Vaughn · · Colorado · Joined Mar 2011 · Points: 50
Connor Erickson wrote: What would you guys use for a counterweight when hangboarding?

I use cheap weight plates I got on craigslist. 

David Kerkeslager · · New Paltz, NY · Joined Jan 2017 · Points: 119
John Byrnes wrote: Really?  Do tell.  

Excuse me, but why can't someone use a chair/bucket and one hand on the board?   BTW, I just tried it, no problem.   You obviously like your pulley system but that doesn't mean it's the only way.

I was disagreeing with the claim that the pulley is "gonna be useless in a few weeks when you get stronger". The pulley remains useful, and is the way I've seen some very strong climbers work into one arm locked-off hangs on very small holds.

The pulley's certainly not the only way. You'll note I didn't say you can't work into harder holds using a chair/bucket, I said you can't always work into harder holds by increasing load on easier holds.

Jake Jones · · Richmond, VA · Joined Jul 2011 · Points: 1,655
John Byrnes wrote:  

  Excuse me, but why can't someone use a chair/bucket and one hand on the board?   BTW, I just tried it, no problem.   You obviously like your pulley system but that doesn't mean it's the only way.

It's certainly not the only way.  I don't think anyone is saying that- or that it can't be effective.  Using a pulley though, and recording exactly how much weight was used for what grips/sets or whatever will provide a super accurate way of tracking progress.  It's like saying "how long did you hang for each rep?" "idk, I just kind of counted in my head- close enough".  That's not really quantifiable.  Again, no one's saying that you can't do that or that it won't produce results.  What we're saying is that if you want a way to track exactly how much you've improved, you record everything as accurately as you can.  There's no guesswork with quantifiable and accurate time and weight (removed or added).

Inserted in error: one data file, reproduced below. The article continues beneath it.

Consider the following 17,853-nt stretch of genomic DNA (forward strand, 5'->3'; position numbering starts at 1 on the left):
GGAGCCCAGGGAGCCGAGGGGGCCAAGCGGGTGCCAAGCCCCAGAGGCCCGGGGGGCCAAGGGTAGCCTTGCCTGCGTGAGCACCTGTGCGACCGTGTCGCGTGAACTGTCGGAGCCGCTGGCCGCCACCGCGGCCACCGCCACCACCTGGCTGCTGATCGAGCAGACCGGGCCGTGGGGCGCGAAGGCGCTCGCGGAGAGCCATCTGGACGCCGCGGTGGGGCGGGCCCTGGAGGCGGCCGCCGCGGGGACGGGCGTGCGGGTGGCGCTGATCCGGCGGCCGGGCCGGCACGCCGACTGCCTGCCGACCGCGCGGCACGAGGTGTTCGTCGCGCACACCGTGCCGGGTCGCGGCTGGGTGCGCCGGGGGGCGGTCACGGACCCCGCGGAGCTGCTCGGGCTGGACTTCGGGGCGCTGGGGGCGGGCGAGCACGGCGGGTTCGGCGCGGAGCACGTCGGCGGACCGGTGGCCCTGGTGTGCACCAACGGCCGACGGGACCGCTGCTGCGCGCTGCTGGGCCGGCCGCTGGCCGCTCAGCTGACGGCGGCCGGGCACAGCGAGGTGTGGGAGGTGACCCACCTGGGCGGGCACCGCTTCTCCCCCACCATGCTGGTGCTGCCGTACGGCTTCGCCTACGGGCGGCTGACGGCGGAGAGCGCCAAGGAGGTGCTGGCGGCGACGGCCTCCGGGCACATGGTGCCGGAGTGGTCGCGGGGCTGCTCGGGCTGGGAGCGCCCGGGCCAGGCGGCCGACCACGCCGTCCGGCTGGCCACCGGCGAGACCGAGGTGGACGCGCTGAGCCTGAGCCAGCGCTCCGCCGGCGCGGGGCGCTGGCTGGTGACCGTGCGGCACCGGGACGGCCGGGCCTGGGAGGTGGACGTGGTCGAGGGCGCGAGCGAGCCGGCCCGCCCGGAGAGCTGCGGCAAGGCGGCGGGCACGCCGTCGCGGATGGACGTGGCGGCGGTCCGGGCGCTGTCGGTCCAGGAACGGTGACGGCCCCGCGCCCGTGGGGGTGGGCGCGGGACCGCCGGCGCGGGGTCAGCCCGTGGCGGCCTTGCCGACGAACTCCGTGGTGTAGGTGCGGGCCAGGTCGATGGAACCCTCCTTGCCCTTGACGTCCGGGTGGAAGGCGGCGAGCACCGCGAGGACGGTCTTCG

Eric Fjellanger · · Unknown Hometown · Joined May 2008 · Points: 845
John Byrnes wrote: 

  Excuse me, but why can't someone use a chair/bucket and one hand on the board?   BTW, I just tried it, no problem.   You obviously like your pulley system but that doesn't mean it's the only way.

It's okay if you're too lazy or cheap or undisciplined to actually train. Just don't give training advice. Nobody runs a random distance without a stopwatch and calls it training, nobody goes into a gym and lifts some random weights a random number of times and calls it training.

Mike McKinnon · · Golden, CO · Joined Aug 2003 · Points: 65
John Byrnes wrote: John Byrnes wrote: Dan's right.  Place it out in front of you, put your feet on it.  Then further out... one leg... etc.   Way easier than rigging a pulley system that's gonna be useless in a few weeks when you get stronger.

Really?  Do tell.  

  Excuse me, but why can't someone use a chair/bucket and one hand on the board?   BTW, I just tried it, no problem.   You obviously like your pulley system but that doesn't mean it's the only way.

Why would a pulley system be useless ever? You can use it to take off weight and you can use it to add wieght. You will never outgrow it. 

Mark Paulson · · Unknown Hometown · Joined Sep 2010 · Points: 95

I got 50# of weight plates off Craigslist for $20.  I have a sling and biner on each plate for ease of switching weight (I usually HB with my partner[s]).

John Byrnes wrote:

Dan's right.  Place it out in front of you, put your feet on it.  Then further out... one leg... etc.   Way easier than rigging a pulley system that's gonna be useless in a few weeks when you get stronger.  

Personally, I'll sometimes use a 5-gallon bucket with some weight in it so it stays put.  I've had chairs move on me.

So, "an inferior method of training is easier than a superior method".  Weird advice. The easiest thing to do is nothing at all, but that's not really the point of training, and certainly not what the OP asked about.

Guideline #1: Don't be a jerk.